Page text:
Before his meteoric ascent to the White House as father-in-law and President Trump's trusted senior advisor, Jared Kushner was a Manhattan landlord who did not enjoy the best reputation among his tenants.
In fact, one tenant of over 30 years told The Village Voice in an interview, "It's disgusting. It's insane. It's ludicrous. I don't know how to tell you how despicable this man is."
Obviously, she wasn't holding back. But she was not the only one who objected to the tactics tenant advocates refer to as "construction as harassment." This type of annoying activity has the primary goal of driving rent-stabilized tenants out of a property so the owner can free up the space for others who can pay luxury rates.
In 2014, when Kushner purchased the building in the East Village located at 170 East 2nd Street, he paid $17 million. His tenant claimed that the residents had to breathe "dust and fumes." Plaster was everywhere. Her ceiling collapsed more than once. She said it was chaotic for half a year. The Fire Department of New York had to rope off the whole block once due to a gas leak from the building.
Making the problem worse was the total communication gap between the tenants and the non-English-speaking workers. Kushner didn't come around himself and the management company focused on trying to pay tenants to move. Nine months later, 75 percent of the building's occupants were gone, his tenant said.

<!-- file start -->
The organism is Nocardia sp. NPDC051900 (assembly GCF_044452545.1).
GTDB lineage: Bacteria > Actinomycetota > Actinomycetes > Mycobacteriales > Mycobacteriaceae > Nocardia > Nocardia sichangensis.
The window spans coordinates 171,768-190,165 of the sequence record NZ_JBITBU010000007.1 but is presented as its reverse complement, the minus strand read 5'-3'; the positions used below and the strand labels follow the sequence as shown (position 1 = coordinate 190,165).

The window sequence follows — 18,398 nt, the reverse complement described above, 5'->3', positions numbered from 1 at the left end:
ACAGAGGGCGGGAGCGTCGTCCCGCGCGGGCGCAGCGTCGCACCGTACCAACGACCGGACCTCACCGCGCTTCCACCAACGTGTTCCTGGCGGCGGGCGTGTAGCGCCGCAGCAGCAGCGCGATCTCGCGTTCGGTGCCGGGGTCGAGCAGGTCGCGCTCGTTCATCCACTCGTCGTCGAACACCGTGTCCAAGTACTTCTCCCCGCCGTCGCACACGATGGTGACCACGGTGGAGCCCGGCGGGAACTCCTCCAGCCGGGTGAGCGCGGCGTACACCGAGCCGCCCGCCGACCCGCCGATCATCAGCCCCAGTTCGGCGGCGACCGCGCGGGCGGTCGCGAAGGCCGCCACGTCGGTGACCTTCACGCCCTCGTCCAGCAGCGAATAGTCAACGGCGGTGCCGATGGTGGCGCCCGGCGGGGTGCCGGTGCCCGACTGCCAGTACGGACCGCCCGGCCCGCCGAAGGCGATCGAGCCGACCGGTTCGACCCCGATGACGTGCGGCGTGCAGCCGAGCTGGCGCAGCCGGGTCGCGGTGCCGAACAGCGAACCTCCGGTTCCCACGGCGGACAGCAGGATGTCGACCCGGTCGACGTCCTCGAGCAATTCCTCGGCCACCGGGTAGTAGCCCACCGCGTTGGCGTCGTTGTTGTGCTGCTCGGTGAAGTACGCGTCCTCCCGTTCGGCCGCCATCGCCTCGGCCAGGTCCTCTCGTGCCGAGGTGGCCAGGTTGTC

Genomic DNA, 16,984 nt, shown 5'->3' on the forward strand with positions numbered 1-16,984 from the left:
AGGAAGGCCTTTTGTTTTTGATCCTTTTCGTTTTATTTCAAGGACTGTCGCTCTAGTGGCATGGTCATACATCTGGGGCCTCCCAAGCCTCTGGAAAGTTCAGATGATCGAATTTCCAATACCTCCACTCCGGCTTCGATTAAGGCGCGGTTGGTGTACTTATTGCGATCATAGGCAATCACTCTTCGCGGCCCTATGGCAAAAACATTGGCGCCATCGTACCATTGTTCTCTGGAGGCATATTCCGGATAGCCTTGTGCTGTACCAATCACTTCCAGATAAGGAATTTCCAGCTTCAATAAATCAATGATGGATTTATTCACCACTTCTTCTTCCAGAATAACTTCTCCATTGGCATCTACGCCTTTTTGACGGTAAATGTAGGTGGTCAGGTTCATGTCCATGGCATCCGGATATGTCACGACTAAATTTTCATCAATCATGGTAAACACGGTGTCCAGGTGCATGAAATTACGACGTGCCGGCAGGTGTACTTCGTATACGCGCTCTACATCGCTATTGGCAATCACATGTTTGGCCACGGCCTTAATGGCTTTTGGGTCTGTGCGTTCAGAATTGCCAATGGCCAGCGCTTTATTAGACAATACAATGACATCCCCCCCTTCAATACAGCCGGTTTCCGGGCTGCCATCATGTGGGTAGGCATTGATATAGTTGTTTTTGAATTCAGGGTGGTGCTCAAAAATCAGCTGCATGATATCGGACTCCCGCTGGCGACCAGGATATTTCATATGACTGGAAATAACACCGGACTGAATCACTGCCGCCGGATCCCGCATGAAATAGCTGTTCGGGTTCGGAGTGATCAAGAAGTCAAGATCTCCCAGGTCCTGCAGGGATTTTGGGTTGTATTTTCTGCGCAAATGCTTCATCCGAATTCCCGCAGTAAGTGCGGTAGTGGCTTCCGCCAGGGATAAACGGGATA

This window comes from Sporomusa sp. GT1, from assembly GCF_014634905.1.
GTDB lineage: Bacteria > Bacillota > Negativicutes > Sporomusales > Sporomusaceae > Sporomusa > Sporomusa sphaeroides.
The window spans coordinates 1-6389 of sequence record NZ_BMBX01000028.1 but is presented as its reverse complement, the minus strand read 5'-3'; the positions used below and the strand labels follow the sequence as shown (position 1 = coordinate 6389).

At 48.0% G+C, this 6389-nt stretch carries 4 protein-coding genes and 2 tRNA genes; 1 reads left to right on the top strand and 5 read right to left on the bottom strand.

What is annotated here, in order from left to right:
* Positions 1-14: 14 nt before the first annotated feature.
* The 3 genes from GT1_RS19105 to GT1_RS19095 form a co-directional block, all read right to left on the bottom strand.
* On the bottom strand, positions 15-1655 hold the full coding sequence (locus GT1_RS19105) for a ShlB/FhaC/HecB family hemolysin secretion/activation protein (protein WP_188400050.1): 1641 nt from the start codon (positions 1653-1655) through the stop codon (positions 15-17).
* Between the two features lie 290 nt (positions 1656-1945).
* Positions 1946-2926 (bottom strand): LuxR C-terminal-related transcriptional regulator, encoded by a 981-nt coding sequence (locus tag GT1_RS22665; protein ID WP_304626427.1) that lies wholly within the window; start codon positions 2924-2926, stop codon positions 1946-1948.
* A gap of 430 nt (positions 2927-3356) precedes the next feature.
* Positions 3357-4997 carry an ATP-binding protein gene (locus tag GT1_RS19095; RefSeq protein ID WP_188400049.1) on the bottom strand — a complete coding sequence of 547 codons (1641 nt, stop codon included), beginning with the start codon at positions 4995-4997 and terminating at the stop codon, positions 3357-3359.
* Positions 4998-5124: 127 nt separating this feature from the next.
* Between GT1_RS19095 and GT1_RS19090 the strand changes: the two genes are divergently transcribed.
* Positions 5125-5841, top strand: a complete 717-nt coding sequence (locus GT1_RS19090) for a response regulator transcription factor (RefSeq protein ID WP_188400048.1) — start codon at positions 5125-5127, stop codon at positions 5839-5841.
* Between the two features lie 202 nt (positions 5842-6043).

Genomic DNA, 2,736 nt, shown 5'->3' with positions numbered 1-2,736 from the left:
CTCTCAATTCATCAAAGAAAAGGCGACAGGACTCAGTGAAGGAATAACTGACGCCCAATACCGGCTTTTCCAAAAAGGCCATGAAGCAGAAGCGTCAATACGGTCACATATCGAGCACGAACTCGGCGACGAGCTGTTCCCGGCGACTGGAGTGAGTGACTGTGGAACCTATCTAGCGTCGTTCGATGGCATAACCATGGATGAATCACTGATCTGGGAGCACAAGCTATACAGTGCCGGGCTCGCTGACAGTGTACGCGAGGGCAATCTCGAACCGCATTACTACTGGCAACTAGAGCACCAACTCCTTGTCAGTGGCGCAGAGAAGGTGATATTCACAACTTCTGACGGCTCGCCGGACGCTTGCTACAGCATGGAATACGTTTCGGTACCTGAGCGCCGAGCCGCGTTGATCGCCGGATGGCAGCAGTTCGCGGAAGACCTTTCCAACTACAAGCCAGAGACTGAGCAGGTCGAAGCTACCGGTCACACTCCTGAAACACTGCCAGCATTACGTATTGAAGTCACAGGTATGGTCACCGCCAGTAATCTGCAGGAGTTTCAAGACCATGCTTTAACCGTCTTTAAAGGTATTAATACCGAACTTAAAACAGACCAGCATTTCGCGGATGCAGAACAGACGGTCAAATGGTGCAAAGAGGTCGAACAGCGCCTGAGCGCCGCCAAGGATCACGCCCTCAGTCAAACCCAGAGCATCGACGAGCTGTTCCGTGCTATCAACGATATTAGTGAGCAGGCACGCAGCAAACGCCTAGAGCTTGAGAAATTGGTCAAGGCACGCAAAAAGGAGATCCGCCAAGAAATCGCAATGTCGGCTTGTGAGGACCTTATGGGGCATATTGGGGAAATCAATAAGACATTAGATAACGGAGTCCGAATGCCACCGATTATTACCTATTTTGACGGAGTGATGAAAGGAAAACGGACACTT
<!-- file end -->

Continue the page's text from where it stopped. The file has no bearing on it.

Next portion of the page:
Rents rose accordingly. Units now rent for as much as $5,450 per month. This does not set well with the tenant advocacy group the Cooper Square Committee. Its members have been involved with organizing tenants in several of Kushner's buildings.
In a joint statement issued with the Fourth Arts Block Association, the Committee said, "our community has not benefited at all from Kushner's ownership of close to forty buildings in the East Village. [He] has converted scores of affordable rent-regulated apartments into luxury housing . . . [and on numerous occasions] faced allegations of harassment and lack of essential services" for the tenants.
Creating hazardous conditions to drive out rent-stabilized tenants in order to attract luxury occupants can bring allegations of premises liability and litigation for any damages and injuries that result.
Source: The Village Voice, "Jared Kushner's East Village Tenants 'Horrified' Their Landlord Will Be Working in the White House," Steven Wishnia, Jan. 12, 2017